13 October 2015

Nieman Journalism Lab: “Get AMP’d: Here’s what publishers need to know”

As I said, AMP is full of terrific ideas. It really does speed up load times.

But that success comes with tradeoffs. For most publishers, you’re being asked to set up two parallel versions of your stories. (Unless you really think you won’t need to ever do anything outside what AMP allows on any page, which is unrealistic for most.) That takes significant time and resources. You’re being asked to set aside most or all of the ad tech and analytics that you use. You’re trading in open web standards for something built by Google engineers who, despite what I don’t doubt are the best of intentions, have incentives that don’t line up perfectly with yours. And you’re becoming an disempowered actor in a larger Silicon Valley battle over ad tech. (Google advocating something that blocks enormous slices of contemporary ad tech can’t be viewed in isolation from the fact Google is the dominant force in online advertising, and as interested as any company is in extending its power.)

Joshua Benton

Not long after Facebook and Apple entered news distribution, here comes Google’s reaction. The trouble is, Google likes to paint itself as the ‘open alternative’ to the closed platforms of competitors, without actually being open in the more sensitive areas. That seems to be the case with AMP as well: instead of relying on open standards, Google is asking publishers to use its custom version of HTML, where Google gets to decide what external content is allowed – including tracking scripts and advertising. Just like Facebook and Apple, Google is trying to control the user experience around news and promote their own competing platform – and in the end to reap larger profits from advertising. Ultimately, the choice comes down to who do you trust more: Google, Facebook or Apple?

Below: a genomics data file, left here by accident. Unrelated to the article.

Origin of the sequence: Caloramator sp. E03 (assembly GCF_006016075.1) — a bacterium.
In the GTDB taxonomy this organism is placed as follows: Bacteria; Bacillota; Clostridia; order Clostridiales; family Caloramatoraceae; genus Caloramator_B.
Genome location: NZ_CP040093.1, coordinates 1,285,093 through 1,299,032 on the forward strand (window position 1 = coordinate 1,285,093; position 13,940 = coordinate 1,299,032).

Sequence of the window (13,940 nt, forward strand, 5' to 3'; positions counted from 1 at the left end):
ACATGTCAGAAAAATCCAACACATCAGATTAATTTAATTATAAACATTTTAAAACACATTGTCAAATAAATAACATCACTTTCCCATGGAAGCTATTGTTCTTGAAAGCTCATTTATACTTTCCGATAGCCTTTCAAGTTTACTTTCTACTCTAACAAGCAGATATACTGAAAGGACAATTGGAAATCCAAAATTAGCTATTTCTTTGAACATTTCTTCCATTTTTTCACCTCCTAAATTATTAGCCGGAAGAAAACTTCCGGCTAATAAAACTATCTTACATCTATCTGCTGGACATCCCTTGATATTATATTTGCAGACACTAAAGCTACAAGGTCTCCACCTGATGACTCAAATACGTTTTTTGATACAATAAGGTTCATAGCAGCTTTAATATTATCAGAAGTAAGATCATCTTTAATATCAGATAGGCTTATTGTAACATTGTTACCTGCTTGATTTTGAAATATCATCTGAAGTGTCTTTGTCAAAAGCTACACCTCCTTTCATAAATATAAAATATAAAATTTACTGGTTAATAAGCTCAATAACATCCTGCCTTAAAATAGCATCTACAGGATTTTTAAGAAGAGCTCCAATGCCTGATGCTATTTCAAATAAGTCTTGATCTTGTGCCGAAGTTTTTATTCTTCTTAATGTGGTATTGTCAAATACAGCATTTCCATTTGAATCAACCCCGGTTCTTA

How AMP HTML works

This promise of improved distribution for pages using AMP HTML shifts the incentive. AMP isn’t encouraging better performance on the web; AMP is encouraging the use of their specific tool to build a version of a web page. It doesn’t feel like something helping the open web so much as it feels like something bringing a little bit of the walled garden mentality of native development onto the web.

That troubles me. Using a very specific tool to build a tailored version of my page in order to “reach everyone” doesn’t fit any definition of the “open web” that I’ve ever heard.

Tim Kadlec

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